Last week I attended the AllFacebook Conference here in San Francisco. Two gloriously informative days of nothing but thought leaders talking about the latest trends and best practices in the world of Facebook marketing. Incredibly insightful sessions and presentations from the likes of Dennis Yu, Marty Weintraub, Robert Scoble, and Brian Carter just to name a few.
There was so much useful information and I wanted to pass along my key takeaways for the B2B marketing professional.
1. Facebook is a media distribution center. Mark Zuckerberg has built a platform to bring us messages. From a user perspective, the more Facebook knows about you, the better the delivered news and results will be. The news feed is highly protected allowing only the most relevant content to break through based on each individual. However, the inbound subscription feeds and the ticker on the right side are much less filtered allowing for a more targeted marketing message to users from brands.
2. It’s all about storytelling.The vision that Facebook has for the Open Graph is to offer a tool that allows users tell their story by facilitating organic authentic behavior. The news feed chooses interesting aspects and shows each individual the most appealing post they can show that person at any given time. It takes into consideration what that person will probably “like”, what they are going to comment on, and which posts they will find most relevant. By identifying the activity that their fans engage in and then amplifying it, Facebook spins out certain posts to your brand’s fans in a way that generates an exciting feedback loop.
3. The opportunity for Facebook ads is to convert friends of followers. CEO of Aimclear and Facebook ad expert Marty Weintraub spoke about the disconnect in advertising on Facebook. He focused much of his session on how to break through to what he refers to as 2nd degree conections, or friends of followers. Facebook solves this problem with sponsored stories. Now pages can break through the second later and market to people who are not directly in their circle. Weintraub recommends that businesses take advantage of this opportunity before Facebook’s privacy challenges lead to the shutting down of this option.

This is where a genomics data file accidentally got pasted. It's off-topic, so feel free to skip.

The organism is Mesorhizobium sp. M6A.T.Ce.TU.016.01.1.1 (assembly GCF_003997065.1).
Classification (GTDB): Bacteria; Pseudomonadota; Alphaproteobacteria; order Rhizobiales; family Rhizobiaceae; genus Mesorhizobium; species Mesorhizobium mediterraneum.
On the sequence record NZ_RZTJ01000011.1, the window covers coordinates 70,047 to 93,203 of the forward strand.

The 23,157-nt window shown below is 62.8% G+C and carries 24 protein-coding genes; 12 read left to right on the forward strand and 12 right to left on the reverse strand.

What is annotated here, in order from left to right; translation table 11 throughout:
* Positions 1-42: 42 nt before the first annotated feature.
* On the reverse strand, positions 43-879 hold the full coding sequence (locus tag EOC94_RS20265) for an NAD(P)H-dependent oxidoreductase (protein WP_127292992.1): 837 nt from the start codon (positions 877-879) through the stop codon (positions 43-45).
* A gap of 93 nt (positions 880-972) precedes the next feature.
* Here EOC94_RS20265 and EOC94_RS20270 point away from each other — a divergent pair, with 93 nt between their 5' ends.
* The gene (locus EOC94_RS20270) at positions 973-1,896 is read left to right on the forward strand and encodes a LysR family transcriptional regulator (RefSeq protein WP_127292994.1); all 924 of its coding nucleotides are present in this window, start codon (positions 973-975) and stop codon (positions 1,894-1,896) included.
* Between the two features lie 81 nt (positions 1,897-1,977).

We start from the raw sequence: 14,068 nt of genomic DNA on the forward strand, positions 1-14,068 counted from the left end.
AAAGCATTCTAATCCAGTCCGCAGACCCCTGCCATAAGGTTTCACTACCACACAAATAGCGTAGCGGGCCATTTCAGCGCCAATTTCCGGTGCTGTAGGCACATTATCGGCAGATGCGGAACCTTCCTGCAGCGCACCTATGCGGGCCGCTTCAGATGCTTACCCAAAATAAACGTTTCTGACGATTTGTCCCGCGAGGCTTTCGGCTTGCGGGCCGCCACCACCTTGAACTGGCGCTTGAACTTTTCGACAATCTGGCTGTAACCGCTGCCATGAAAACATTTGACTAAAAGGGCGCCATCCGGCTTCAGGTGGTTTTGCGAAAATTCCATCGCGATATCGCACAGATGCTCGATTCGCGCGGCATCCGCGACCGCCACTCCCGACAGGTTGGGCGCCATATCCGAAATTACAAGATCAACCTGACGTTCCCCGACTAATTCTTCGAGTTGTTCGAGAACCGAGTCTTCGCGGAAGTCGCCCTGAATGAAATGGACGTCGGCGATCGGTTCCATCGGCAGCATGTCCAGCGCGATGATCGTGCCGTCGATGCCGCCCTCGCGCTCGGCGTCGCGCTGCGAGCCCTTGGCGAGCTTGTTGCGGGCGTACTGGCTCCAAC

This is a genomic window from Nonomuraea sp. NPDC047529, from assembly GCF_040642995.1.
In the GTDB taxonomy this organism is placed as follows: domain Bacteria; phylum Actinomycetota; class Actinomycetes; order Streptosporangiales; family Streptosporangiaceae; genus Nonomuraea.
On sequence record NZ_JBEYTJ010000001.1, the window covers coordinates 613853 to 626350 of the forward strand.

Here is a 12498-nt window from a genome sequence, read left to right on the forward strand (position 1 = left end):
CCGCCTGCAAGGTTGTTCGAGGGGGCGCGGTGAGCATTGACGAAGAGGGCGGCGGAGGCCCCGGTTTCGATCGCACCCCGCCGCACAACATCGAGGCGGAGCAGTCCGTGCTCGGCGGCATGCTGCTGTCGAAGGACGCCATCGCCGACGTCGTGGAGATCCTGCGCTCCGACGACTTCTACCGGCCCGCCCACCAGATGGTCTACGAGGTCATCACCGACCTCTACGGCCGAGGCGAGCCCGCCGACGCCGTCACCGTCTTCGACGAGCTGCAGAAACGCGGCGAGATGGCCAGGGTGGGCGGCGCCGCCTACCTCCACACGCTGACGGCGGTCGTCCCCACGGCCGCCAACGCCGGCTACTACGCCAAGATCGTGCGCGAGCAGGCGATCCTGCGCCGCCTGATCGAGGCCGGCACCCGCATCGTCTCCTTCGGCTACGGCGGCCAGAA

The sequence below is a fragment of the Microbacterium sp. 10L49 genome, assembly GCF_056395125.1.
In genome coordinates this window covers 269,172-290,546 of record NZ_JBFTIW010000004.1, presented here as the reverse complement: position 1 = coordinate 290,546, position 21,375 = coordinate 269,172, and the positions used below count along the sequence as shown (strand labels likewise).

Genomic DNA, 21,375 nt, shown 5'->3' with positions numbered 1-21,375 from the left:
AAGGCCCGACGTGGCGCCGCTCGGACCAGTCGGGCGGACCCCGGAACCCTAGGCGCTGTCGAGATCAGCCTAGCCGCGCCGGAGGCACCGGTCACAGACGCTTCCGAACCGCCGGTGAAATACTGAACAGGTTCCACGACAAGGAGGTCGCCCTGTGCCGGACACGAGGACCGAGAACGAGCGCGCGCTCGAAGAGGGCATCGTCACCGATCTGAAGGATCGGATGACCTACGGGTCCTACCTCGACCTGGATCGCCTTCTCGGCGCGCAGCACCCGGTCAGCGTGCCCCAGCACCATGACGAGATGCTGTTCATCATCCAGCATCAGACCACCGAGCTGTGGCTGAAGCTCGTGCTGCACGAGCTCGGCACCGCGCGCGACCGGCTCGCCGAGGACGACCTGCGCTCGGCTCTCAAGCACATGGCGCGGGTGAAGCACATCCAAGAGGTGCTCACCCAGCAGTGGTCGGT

Another way to break through and connect with 2nd degree connections is to use social applications such as social marketing boost from Marketo. Doing so will add a social lift to your marketing campaigns and encourage friction-less sharing outside of your initial following.
4. The average Facebook page only reaches about 17% of its fans. Facebook has admitted this startling statistic, but what’s even more frightening is that less than 1 to 2% of fans ever make it back to your fan page. These stats reinforce the importance of understanding how EdgeRank operates in order to get your messages into your fans’ news feed. When a brand posts a message, Facebook ultimately decides who is going to see that message based on Edgerank. This algorithm is directly affected by the engagement levels that users have with your content through comments and likes. When you get a new fan, you have the opportunity to keep them engaged. If you don’t, they’ll simply stop reading your posts.
5. Go visual or go home. Effectively utilizing visual content like infographics, video, visual note-taking, memes, and even Instagrams into your Facebook marketing strategy is vital for breaking through Edgerank. While not every post needs to be visual, a daily visual is vital for grabbing the attention of your fans. The secret is to tie an offer to each of your visuals or ask a question to encourage engagement. For help with your visual content strategy, check out our latest Slideshare deck; Visual Content Marketing: Capture and Engage Your Audience.
Did you attend this year’s AllFacebook conference? What were your key takeaways?